The JCPA’s Controversial Proposed Resolution

It is with mixed emotions that I addressed the Jewish Council for Public Affairs (JCPA) on Sunday afternoon. This important umbrella organization, which bills itself as the “national public affairs arm of the organized Jewish community,” had assembled to discuss combating anti-Semitism in higher education. Given the influence of JCPA’s constituent organizations (ADL, AJC, B’nai Brith, etc.), this organization is well-placed to shine a much-needed spotlight on the topic. Nevertheless, I was distressed by the substance of JCPA’s draft resolution and uncomfortable with the need to criticize my host’s project.

It is now one year since the Obama administration committed to enforcing the 2004 policy guidance in which I had announced that the U.S. Department of Education’s Office for Civil Rights would protect Jewish college students from harassment under Title VI of the Civil Rights Act of 1964. Encouragingly, JCPA had joined IJCR and several other national organizations in urging last year’s policy clarification. At the time, there was nearly universal support within the organized Jewish community for this measure. One year later, it had become unclear whether JCPA would stay on board to push for full and effective enforcement of the landmark 2010 policy guidance.

The JCPA’s draft resolution, which I had to criticize in its initial form, misstated applicable legal standards, suggested a more stringent standard for Jewish students than other groups, and appeared more focused on criticizing Jewish students and their advocates than on combating anti-Semitic and anti-Israeli bigotry. In some respects, the JCPA resolution reiterates the unfortunate letter on the same subject issued earlier this year by the AJC’s Kenneth Stern and the AAUP’s Cary Nelson. That letter, which had to be repudiated by the AJC’s chief, David Harris, had also been overly critical of Title VI enforcement. Such efforts are misguided, because they understate the problem of campus anti-Semitism, overstate the risk that Jewish advocates will abuse the First Amendment, ignore the extent to which pro-Israel speech is stifled on campus, unnecessarily divide the Jewish community, and appear to create double standards for Jewish students.

Two weeks ago, a copy of the JCPA’s problematic draft resolution was leaked to The Forward. In an October 14 article, journalist Naomi Zeveloff wrote that “simmering divisions within the Jewish community are expected to come to a head this month over efforts to use federal civil rights laws to sanction some forms of alleged anti-Israel activity on campus.” Zeveloff’s report was based on the leaked draft, which emphasized divisions between Jewish organizations about how Title VI could best be enforced. The JCPA draft indicated that the community was split between those who seek aggressive enforcement and those who are cautious about protecting the First Amendment and the doctrine of academic freedom. This characterization, I feel, is both misleading and unhelpful. Most in the organized Jewish community seek both firm, consistent application of the civil rights laws and also rigorous, even-handed protection of the freedom of speech. To suggest otherwise is to give a free pass to those university administrators who prefer to do nothing if even the Jewish community is divided over the issue.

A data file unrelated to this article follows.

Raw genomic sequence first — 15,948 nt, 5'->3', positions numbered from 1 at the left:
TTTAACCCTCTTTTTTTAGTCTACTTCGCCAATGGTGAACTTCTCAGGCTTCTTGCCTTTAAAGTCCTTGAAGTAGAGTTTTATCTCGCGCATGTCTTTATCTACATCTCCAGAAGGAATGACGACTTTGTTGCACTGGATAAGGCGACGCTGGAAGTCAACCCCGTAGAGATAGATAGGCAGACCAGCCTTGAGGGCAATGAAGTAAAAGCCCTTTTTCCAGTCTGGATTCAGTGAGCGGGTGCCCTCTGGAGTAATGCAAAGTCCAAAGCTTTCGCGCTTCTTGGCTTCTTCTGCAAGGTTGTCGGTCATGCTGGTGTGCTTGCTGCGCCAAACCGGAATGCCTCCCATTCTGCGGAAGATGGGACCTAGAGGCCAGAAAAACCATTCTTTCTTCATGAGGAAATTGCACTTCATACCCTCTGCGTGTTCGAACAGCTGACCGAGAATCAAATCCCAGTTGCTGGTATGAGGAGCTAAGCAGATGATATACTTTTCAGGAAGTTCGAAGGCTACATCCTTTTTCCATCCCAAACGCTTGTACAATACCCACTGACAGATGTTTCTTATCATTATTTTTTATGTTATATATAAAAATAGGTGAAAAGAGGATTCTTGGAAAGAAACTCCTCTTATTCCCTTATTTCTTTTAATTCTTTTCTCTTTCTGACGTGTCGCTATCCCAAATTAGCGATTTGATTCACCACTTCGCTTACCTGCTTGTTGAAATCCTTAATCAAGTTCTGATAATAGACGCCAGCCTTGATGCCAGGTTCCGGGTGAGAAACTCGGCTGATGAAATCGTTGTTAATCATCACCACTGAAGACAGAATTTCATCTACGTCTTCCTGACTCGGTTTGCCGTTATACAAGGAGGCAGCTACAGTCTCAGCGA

Although I was pleased by JCPA’s attention to the issue of campus anti-Semitism, I had to criticize the draft resolution both for its substance and for its potentially divisive ramifications. Others have been similarly critical. Scholars for Peace in the Middle East, for example, urged that JCPA’s resolution be “withdrawn or defeated.” SPME wrote that “when the discussion on the campus about Israel devolves into hate speech and hate speech devolves into harassment and intimidation then a line has been crossed which sometimes must be addressed by the government.” The Zionist Organization of America’s Susan Tuchman wrote that the resolution “would send an alarming and demoralizing message to Jewish students: that they, unlike other victims of harassment and intimidation, should hesitate before seeking to enforce their legal right to a school environment that is physically and emotionally safe and conducive to learning, or else risk criticism and a lack of support from their own Jewish communal leaders.”

To its credit, JCPA substantially revised its resolution in response to these and other criticisms and wisely postponed a final vote until its Detroit plenum. JCPA staff worked furiously overnight on Sunday to delete the most offensive provisions and to include new language which blunted the impact of the most difficult passages. For this, JCPA’s Rabbi Steve Gutow and his staff should be greatly commended. The current resolution also contains some helpful new language on the need for university leadership to counter virulent anti-Israel activity as well as an important reference to the so-called EUMC working definition of anti-Semitism.

There remains, however, substantial work remaining if the resolution is to become a strong statement of support for Jewish student rights instead of a source of criticism or obstruction. For example, the current much-improved draft continues to exaggerate the differences that exist between Jewish organizations, to include unnecessarily divisive language, and to create new obstacles for Jewish students and their allies. During the period between now and the Detroit plenum there is plenty of time for these problems to be eliminated. If JCPA’s lay leadership and professional staff can bring the same focused attention to improving the draft in advance of the plenum that they brought to revising it at this week’s meeting, the final project may well become an important and useful statement of how best to combat anti-Semitism and anti-Israelism rather than an impediment to such efforts.